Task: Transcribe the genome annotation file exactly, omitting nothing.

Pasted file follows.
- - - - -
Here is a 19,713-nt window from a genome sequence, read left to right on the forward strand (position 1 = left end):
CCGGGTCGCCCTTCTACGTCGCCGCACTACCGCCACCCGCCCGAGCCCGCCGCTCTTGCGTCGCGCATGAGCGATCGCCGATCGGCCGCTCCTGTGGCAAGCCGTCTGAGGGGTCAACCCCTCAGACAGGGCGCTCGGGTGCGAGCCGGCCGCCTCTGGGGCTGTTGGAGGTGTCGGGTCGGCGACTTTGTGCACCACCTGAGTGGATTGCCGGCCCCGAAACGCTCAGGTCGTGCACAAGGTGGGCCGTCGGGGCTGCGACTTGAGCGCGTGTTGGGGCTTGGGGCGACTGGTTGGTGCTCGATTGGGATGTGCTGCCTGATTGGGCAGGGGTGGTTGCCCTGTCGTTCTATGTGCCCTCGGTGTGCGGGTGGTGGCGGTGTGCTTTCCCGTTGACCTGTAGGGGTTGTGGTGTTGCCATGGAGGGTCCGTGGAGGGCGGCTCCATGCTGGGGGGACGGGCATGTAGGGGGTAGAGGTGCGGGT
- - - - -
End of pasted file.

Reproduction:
Here is a 19,713-nt window from a genome sequence, read left to right on the forward strand (position 1 = left end):
CCGGGTCGCCCTTCTACGTCGCCGCACTACCGCCACCCGCCCGAGCCCGCCGCTCTTGCGTCGCGCATGAGCGATCGCCGATCGGCCGCTCCTGTGGCAAGCCGTCTGAGGGGTCAACCCCTCAGACAGGGCGCTCGGGTGCGAGCCGGCCGCCTCTGGGGCTGTTGGAGGTGTCGGGTCGGCGACTTTGTGCACCACCTGAGTGGATTGCCGGCCCCGAAACGCTCAGGTCGTGCACAAGGTGGGCCGTCGGGGCTGCGACTTGAGCGCGTGTTGGGGCTTGGGGCGACTGGTTGGTGCTCGATTGGGATGTGCTGCCTGATTGGGCAGGGGTGGTTGCCCTGTCGTTCTATGTGCCCTCGGTGTGCGGGTGGTGGCGGTGTGCTTTCCCGTTGACCTGTAGGGGTTGTGGTGTTGCCATGGAGGGTCCGTGGAGGGCGGCTCCATGCTGGGGGGACGGGCATGTAGGGGGTAGAGGTGCGGGT